Dressing Kids for Cold Weather

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The first eighteen years of my life were spent in the frozen tundra of Wisconsin. The great white North. It’s still home where I brave the low temps to spend holidays with family. 

I absolutely remember arguing with my mom before school about having to bundle up in layers before heading out to the bus stop. Racing out the door and taking off the “uncool” stuff as soon as I was out of sight and shoving it into my backpack. It always felt like none of the other kids had to wear what my mom made me wear.

And now I know how frustrating and exhausting those morning arguments were for my mom. I am now living it. 

Dressing kids for cold weather - it's a challenge at all stages!

The weather transitions from warm to sort-of warm to just plain chilly, and the kids fight it hard. They love their shorts and tees!

Between the two kids, I swear I have heard every excuse they could conjure up in their minds to resist cold-weather gear.

  • I’m hot-blooded, I don’t get cold.
  • Its going to be warmer later.
  • Not outside for long so who cares?
  • It’s too hot in school.
  • I can’t buckle my seatbelt with it on.
  • Can’t find my hat, gloves, jacket, etc. . . .
  • The sleeves get in my way.
  • It’s too tight on my arms.
  • My friend doesn’t wear hers.
  • I doesn’t fit in my backpack.

Why is it so hard to dress appropriately for the weather?

I have seen kids at the bus stop in all fashions. Some of the boys insist on wearing shorts when it’s below forty. I don’t love it, but I also don’t think it means that child’s mom doesn’t know how to dress her kid.

It honestly means that mom is tired. Tired of the “Groundhog Day” feeling every day. Tired of hearing excuses as to why they won’t be cold. Tired of keeping track of the stuff they take off and hide so their friends don’t see it.

In the grand scheme of things at this current moment, it’s just not a hill worth dying on. I am done arguing over which outfit corresponds to which temperature.

My daughter will learn on her own. She is old enough to figure out that she can dress in layers. Old enough to figure out how cold is too cold.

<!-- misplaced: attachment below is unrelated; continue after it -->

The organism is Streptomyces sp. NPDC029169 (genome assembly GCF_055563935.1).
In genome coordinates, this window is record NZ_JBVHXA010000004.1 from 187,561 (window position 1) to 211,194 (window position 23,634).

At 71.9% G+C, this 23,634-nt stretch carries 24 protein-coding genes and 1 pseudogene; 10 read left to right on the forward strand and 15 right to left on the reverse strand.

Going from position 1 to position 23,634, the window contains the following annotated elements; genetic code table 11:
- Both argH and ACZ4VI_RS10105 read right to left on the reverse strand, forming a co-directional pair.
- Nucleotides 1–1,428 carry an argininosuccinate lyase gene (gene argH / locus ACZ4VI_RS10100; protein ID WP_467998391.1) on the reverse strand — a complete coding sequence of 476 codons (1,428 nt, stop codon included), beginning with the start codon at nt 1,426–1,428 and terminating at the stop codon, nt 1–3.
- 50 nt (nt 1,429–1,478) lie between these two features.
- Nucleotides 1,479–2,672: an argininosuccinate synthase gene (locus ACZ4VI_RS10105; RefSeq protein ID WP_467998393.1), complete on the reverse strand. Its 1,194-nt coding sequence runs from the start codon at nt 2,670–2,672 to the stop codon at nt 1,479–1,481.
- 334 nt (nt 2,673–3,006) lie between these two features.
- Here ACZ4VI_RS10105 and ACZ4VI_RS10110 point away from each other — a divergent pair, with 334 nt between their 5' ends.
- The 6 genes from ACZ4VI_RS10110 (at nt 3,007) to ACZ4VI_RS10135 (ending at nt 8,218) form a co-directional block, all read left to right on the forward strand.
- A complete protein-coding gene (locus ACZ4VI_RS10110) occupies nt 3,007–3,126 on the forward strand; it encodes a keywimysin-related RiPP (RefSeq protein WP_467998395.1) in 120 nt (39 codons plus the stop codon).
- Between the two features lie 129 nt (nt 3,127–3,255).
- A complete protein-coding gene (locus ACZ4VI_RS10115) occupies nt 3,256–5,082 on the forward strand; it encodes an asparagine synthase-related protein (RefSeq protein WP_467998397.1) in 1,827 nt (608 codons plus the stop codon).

Hopefully she learns quickly because we go way up north for the holidays and that kind of cold is no joke.

Toddler Gear

When it comes to children who can’t dress themselves, Mom does get to impose her will on the wardrobe choices. It’s still not that easy. Especially trying to wrestle squirmy little ones into heavier jackets and keeping hats on their heads. It’s a near-impossible feat.

It takes longer to dress them for the cold than it does to get from Point A to Point B in the elements.

Is it really worth it to go through all that trouble just so your mom doesn’t think you let your children “catch their death” on a thirty-second trip from the door to the car?

For infants and toddlers in five-point harness safety seats, bundling up for a car ride is not recommended. In fact, it can be dangerous but not for the reasons you might think.

Research shows that dressing little ones in puffier winter gear can cause up to a four-inch gap in the safety harnesses. That four inches is enough space for a child to slide out in the event of a crash. That is something I would have never thought about.

I was concerned about them being too cold outside and then too hot once they got into their seat. I never thought about the coat getting in the way of their safety buckles.

Get creative with alternatives to keep them safe and warm. Look for options that allow for the buckles to fit tight and secure and then fit over or around. A simple idea is to keep a warm blanket in the car to wrap them up with. Bundleme fleece liner that zips around seat or another simple item like a car seat poncho.

Permission to Let it Go

I remember my grandpa saying once that if Grandma was cold, everyone had to put on an extra layer. Now that I am a mother I find that statement to be so very true. It’s also true that the kids will fight it. Every time.

You can still be a good mom if you give in and let her have her way once in a while. I am learning that at this stage, she craves some control. Right now her clothing choices are that piece she wants to control.

She is not in danger of frostbite or asking to wear something completely out of the ordinary. It’s just not what I consider weather appropriate.

If you have a little one and you spend extra time debating those extra layers before you strap them in the car seat, you aren’t alone. Buckle first and then bundle to keep them safe and yourself sane.

All kids resist the layers and bulky gear. It doesn’t make you a bad mom to just let it go.

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Erin is a transplant, relocating to Birmingham from the midwest just over three years ago. Born and raised in Wisconsin, she met her husband Karl while attending Purdue University. They had no idea when they received the opportunity to move south that the city had so much to offer. Together the couple has two girls: Hadley (7) and Allyson (10). Being a mom to two school-aged girls fills her with equal measures of love and anxiety. Erin spends her days, including weekends and most evenings during the school year, in her role managing the marketing and game day efforts for UAB Athletics. When she isn't working in sports, watching sports, or coaching her daughters in their sports, you can find Erin supporting other working mothers as a career coach and strategist. She believes that there is much to be learned from sharing motherhood stories and experiences because no one truly has it all figured out. Visit ErinKraebber.com to connect.

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